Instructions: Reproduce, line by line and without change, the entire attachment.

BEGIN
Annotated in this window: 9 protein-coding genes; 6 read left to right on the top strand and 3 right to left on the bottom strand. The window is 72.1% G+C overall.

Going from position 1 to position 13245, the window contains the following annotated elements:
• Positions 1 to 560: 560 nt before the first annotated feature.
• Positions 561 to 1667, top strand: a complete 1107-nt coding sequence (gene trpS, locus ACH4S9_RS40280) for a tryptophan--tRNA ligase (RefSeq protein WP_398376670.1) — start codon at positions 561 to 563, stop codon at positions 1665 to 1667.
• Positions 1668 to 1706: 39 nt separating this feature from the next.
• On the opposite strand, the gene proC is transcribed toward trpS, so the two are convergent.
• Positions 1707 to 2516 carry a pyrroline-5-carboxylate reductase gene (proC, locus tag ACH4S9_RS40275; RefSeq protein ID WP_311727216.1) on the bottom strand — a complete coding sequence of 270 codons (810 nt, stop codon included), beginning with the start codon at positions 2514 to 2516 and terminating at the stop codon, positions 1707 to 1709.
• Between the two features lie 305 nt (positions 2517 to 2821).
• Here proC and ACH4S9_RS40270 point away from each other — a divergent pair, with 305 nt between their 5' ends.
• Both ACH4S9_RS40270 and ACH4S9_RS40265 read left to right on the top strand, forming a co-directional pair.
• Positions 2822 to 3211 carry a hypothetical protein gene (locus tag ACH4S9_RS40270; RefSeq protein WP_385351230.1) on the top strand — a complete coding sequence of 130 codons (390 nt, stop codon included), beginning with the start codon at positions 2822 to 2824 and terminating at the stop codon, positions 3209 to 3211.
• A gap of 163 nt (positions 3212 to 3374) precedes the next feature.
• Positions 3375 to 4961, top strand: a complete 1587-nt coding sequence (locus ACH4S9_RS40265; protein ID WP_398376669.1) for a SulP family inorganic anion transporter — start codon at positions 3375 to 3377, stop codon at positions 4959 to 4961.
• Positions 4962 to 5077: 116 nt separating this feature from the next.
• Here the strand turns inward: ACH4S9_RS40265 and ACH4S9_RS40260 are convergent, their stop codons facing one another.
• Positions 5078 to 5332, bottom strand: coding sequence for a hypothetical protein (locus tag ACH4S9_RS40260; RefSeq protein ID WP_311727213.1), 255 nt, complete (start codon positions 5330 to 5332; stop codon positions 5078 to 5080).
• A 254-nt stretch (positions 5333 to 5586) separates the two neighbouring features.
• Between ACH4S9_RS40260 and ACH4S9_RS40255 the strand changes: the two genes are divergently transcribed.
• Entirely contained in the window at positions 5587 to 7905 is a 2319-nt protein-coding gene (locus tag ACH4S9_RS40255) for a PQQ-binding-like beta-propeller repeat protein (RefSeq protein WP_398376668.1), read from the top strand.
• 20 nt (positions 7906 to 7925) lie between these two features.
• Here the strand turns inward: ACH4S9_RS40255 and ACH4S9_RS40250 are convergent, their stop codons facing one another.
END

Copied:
Annotated in this window: 9 protein-coding genes; 6 read left to right on the top strand and 3 right to left on the bottom strand. The window is 72.1% G+C overall.

Going from position 1 to position 13245, the window contains the following annotated elements:
• Positions 1 to 560: 560 nt before the first annotated feature.
• Positions 561 to 1667, top strand: a complete 1107-nt coding sequence (gene trpS, locus ACH4S9_RS40280) for a tryptophan--tRNA ligase (RefSeq protein WP_398376670.1) — start codon at positions 561 to 563, stop codon at positions 1665 to 1667.
• Positions 1668 to 1706: 39 nt separating this feature from the next.
• On the opposite strand, the gene proC is transcribed toward trpS, so the two are convergent.
• Positions 1707 to 2516 carry a pyrroline-5-carboxylate reductase gene (proC, locus tag ACH4S9_RS40275; RefSeq protein ID WP_311727216.1) on the bottom strand — a complete coding sequence of 270 codons (810 nt, stop codon included), beginning with the start codon at positions 2514 to 2516 and terminating at the stop codon, positions 1707 to 1709.
• Between the two features lie 305 nt (positions 2517 to 2821).
• Here proC and ACH4S9_RS40270 point away from each other — a divergent pair, with 305 nt between their 5' ends.
• Both ACH4S9_RS40270 and ACH4S9_RS40265 read left to right on the top strand, forming a co-directional pair.
• Positions 2822 to 3211 carry a hypothetical protein gene (locus tag ACH4S9_RS40270; RefSeq protein WP_385351230.1) on the top strand — a complete coding sequence of 130 codons (390 nt, stop codon included), beginning with the start codon at positions 2822 to 2824 and terminating at the stop codon, positions 3209 to 3211.
• A gap of 163 nt (positions 3212 to 3374) precedes the next feature.
• Positions 3375 to 4961, top strand: a complete 1587-nt coding sequence (locus ACH4S9_RS40265; protein ID WP_398376669.1) for a SulP family inorganic anion transporter — start codon at positions 3375 to 3377, stop codon at positions 4959 to 4961.
• Positions 4962 to 5077: 116 nt separating this feature from the next.
• Here the strand turns inward: ACH4S9_RS40265 and ACH4S9_RS40260 are convergent, their stop codons facing one another.
• Positions 5078 to 5332, bottom strand: coding sequence for a hypothetical protein (locus tag ACH4S9_RS40260; RefSeq protein ID WP_311727213.1), 255 nt, complete (start codon positions 5330 to 5332; stop codon positions 5078 to 5080).
• A 254-nt stretch (positions 5333 to 5586) separates the two neighbouring features.
• Between ACH4S9_RS40260 and ACH4S9_RS40255 the strand changes: the two genes are divergently transcribed.
• Entirely contained in the window at positions 5587 to 7905 is a 2319-nt protein-coding gene (locus tag ACH4S9_RS40255) for a PQQ-binding-like beta-propeller repeat protein (RefSeq protein WP_398376668.1), read from the top strand.
• 20 nt (positions 7906 to 7925) lie between these two features.
• Here the strand turns inward: ACH4S9_RS40255 and ACH4S9_RS40250 are convergent, their stop codons facing one another.